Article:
MIDEQ blog posts summer 2020

South-South migration has the potential to reduce inequalities and contribute to development. This potential has yet to be fully realised. MIDEQ works with a global network of partners in twelve countries in the Global South, organised into six migration ‘corridors’, to transform understanding of the relationships between migration, development and inequality.

The University of Glasgow team is working on cross-cutting work package Arts, creative resistance and well-being: to create migratory aesthetics, demonstrating how the arts and humanities can expand social-scientific and scientific frames of reference for research into migration and inequality, creating environments where human well-being is valued and flourishes.

The team have published several posts on the MIDEQ blog and summaries with links are below:

  • 31 August 2020: Researching multilingually: meeting, greeting, eating
    Prof Alison Phipps reflects on greeting colleagues in mother languages, a tiny effort at equity and courtesy, and the importance of placing oneself in the position of linguistic vulnerability.
  • 19 August 2020: Se anomaa entua obua da: 'The bird that does not fly does not eat'
    Does your culture have textiles that tell migration stories? Naa Densua Tordzro introduces the concept of 'Se anomaa entua obua da' or 'The bird that does not fly does not eat' by highlighting its use in Ghanaian wax print designs.
  • 19 August 2020: Two part series on Hamadzi, Memory as Silence 
    By Dr Gameli Tordzro 

Memory in Sound, Silence and the Compassion of Music
Do you have memories that have migrated with you from one place to another? From one language to another? Are there any memories you know you keep because they have never found expression in another language? 

Memory, Language Learning and Remembering a Forgotten Language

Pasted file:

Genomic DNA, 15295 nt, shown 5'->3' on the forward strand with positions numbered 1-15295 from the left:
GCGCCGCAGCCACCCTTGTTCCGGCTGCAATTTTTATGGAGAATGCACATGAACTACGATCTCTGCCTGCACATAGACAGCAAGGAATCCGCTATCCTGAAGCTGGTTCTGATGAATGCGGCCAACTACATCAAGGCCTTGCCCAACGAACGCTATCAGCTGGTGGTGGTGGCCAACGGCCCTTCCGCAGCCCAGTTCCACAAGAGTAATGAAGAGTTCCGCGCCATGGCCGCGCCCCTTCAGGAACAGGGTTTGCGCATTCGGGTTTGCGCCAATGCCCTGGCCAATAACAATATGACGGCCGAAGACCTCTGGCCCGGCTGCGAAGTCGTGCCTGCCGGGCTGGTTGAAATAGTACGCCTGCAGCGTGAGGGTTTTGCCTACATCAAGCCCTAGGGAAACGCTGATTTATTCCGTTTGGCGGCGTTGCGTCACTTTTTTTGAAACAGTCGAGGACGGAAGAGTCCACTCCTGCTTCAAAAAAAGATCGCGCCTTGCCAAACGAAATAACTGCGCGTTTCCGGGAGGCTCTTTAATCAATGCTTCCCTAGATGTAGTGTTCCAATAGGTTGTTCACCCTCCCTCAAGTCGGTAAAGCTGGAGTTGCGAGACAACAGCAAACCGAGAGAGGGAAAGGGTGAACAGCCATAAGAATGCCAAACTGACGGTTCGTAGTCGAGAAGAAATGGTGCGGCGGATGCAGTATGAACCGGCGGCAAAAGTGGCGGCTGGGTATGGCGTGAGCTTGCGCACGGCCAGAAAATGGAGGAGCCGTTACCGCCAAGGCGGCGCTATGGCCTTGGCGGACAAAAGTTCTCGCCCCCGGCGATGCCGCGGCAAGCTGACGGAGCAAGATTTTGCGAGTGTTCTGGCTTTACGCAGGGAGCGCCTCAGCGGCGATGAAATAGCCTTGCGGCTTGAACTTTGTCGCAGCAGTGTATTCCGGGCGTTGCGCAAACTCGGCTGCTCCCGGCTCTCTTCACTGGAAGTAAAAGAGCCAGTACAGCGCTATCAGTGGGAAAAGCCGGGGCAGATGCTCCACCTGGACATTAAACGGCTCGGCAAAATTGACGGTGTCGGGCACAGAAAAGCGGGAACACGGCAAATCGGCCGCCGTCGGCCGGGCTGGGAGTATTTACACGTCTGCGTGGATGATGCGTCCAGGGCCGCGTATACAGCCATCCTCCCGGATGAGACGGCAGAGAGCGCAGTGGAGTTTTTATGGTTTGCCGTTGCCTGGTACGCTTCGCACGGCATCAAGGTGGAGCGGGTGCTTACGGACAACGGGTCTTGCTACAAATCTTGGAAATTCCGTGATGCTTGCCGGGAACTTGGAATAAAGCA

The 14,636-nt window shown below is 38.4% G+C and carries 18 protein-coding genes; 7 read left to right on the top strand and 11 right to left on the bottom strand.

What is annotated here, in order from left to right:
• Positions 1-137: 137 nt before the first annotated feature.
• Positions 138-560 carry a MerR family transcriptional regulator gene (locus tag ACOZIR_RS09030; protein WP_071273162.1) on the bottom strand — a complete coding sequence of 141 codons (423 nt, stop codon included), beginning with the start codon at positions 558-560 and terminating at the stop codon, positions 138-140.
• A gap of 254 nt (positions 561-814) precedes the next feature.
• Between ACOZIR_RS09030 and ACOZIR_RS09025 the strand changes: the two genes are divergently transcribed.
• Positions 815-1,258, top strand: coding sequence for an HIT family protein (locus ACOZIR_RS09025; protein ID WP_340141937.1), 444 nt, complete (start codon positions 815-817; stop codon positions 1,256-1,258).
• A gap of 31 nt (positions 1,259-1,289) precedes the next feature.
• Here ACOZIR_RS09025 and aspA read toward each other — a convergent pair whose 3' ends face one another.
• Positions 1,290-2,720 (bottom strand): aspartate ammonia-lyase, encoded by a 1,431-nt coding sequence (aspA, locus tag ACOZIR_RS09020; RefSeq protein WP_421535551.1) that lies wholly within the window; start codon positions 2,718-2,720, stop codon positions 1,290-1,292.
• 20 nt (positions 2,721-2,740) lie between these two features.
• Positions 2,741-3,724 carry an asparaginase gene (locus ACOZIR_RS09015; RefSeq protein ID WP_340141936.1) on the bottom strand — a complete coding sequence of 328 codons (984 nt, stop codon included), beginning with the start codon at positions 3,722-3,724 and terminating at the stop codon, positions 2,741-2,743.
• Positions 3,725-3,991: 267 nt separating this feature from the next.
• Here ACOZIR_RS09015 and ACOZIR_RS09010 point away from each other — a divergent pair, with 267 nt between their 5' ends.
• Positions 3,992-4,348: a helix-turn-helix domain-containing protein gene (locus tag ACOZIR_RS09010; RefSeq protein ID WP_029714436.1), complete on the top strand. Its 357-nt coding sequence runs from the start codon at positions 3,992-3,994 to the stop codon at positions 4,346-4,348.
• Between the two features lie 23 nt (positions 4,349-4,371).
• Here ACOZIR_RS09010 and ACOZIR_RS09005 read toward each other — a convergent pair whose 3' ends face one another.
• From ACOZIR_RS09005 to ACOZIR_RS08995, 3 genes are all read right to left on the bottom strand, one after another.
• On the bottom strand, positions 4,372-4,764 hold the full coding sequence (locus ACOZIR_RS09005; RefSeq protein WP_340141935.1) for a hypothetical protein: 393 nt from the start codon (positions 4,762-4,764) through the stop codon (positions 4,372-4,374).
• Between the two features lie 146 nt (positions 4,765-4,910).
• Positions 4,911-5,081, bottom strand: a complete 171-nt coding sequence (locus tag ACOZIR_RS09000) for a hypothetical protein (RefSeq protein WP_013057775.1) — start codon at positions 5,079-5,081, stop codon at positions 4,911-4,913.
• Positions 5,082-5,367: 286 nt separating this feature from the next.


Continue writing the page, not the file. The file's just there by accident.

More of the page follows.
Have you ever discovered that words in your mother tongue occur in new languages you have learnt? Have you had memories you thought were no more existing awaked by a new sight and sound? Dr Gameli Tordzro writes how as he migrated the languages he used migrated into the silent spaces in his memory. 

  • 19 August 2020: three-part series on 'expressions of travel' 
    sezvazviri (literal); midziyo (items/objects); and zvirevo (proverbial)
    By Tawona Sitholé

(1) Mazwi e Nzendo: Sezvazviri (literal)
​In this offering Tawona Sitholé turns, and returns, to his mother tongue (Shona) to explore expressions to do with the movement of people. These mazwi e nzendo (expressions to do with travel) are from his own memory and also from several long, long-distance calls with his youngest ancestor – his elderly mother.

(2) Mazwi e Nzendo: Midziyo (items/objects)
What are your own language resources? What item/objects describe or influence your own sense of journey?

(3) Mazwi e Nzendo: Zvirevo (proverbial)
Known sayings (idioms) offer something more intangible to our reflections on migration. What idioms describe or influence your own sense of journey?

  • 19 June: Ŋutefe Ʋɔdriba (Memory Dragon)
    Researcher-artists begin introducing some concepts from traditions outwith those which are more normally associated with the discourse of migration studies or intercultural communication in the academic literature. In this post Dr Gameli Tordzro introduces his concept of the ‘Memory Dragon'
  • 8 June 2020: hekani pa ruwaré
    Tawona Sitholé introduces the concept of the ruwaré. In Shona it is a rockface, and any traveller who finds themselves here, not least one who is also migrating, finds no tracks or visible path to follow. 
  • 8 June 2020: Objects series: Burkina Faso
    A conversation between Bonayi Hubert Dabiré and Alison Phipps, we hear Dabiré describe the objects he has chosen first of all in his mother language - ‘sa langue maternelle’ - Bambara, then describes these in French, his working language.
  • 4 June 2020: Vessels, Thread and Cloth
    In a series of reflections and writings the reserachers in work package 11 (WP11) offer a gallery of objects which act as levellers for human beings in their needs for food, water, and clothing. 

First published: 1 September 2020